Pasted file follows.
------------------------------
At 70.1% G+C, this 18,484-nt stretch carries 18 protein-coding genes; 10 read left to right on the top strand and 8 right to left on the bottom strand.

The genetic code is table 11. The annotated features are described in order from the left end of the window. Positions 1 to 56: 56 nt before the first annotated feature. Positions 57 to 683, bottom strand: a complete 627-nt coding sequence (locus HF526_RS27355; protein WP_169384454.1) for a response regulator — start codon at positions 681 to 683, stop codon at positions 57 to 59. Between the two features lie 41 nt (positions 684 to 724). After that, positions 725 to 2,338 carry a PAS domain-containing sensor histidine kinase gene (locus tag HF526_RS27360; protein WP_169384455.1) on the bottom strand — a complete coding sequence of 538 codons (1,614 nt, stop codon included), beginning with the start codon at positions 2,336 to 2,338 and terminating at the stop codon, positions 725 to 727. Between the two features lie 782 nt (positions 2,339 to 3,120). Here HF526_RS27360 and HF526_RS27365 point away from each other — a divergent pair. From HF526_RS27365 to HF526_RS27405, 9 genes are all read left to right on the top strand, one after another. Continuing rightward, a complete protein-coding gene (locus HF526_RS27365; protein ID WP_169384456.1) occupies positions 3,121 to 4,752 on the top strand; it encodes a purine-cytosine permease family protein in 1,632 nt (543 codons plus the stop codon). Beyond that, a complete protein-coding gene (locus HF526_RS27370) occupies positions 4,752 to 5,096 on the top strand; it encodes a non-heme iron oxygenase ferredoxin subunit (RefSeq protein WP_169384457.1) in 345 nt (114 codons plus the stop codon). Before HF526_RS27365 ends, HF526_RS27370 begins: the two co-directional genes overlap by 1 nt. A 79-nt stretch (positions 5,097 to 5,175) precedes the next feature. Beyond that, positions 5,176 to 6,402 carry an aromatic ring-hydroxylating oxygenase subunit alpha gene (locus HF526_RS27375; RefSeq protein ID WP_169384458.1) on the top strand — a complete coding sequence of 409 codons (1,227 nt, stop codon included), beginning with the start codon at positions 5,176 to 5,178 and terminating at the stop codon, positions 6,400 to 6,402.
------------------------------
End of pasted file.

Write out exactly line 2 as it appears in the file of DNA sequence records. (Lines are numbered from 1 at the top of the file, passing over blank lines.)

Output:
The genetic code is table 11. The annotated features are described in order from the left end of the window. Positions 1 to 56: 56 nt before the first annotated feature. Positions 57 to 683, bottom strand: a complete 627-nt coding sequence (locus HF526_RS27355; protein WP_169384454.1) for a response regulator — start codon at positions 681 to 683, stop codon at positions 57 to 59. Between the two features lie 41 nt (positions 684 to 724). After that, positions 725 to 2,338 carry a PAS domain-containing sensor histidine kinase gene (locus tag HF526_RS27360; protein WP_169384455.1) on the bottom strand — a complete coding sequence of 538 codons (1,614 nt, stop codon included), beginning with the start codon at positions 2,336 to 2,338 and terminating at the stop codon, positions 725 to 727. Between the two features lie 782 nt (positions 2,339 to 3,120). Here HF526_RS27360 and HF526_RS27365 point away from each other — a divergent pair. From HF526_RS27365 to HF526_RS27405, 9 genes are all read left to right on the top strand, one after another. Continuing rightward, a complete protein-coding gene (locus HF526_RS27365; protein ID WP_169384456.1) occupies positions 3,121 to 4,752 on the top strand; it encodes a purine-cytosine permease family protein in 1,632 nt (543 codons plus the stop codon). Beyond that, a complete protein-coding gene (locus HF526_RS27370) occupies positions 4,752 to 5,096 on the top strand; it encodes a non-heme iron oxygenase ferredoxin subunit (RefSeq protein WP_169384457.1) in 345 nt (114 codons plus the stop codon). Before HF526_RS27365 ends, HF526_RS27370 begins: the two co-directional genes overlap by 1 nt. A 79-nt stretch (positions 5,097 to 5,175) precedes the next feature. Beyond that, positions 5,176 to 6,402 carry an aromatic ring-hydroxylating oxygenase subunit alpha gene (locus HF526_RS27375; RefSeq protein ID WP_169384458.1) on the top strand — a complete coding sequence of 409 codons (1,227 nt, stop codon included), beginning with the start codon at positions 5,176 to 5,178 and terminating at the stop codon, positions 6,400 to 6,402.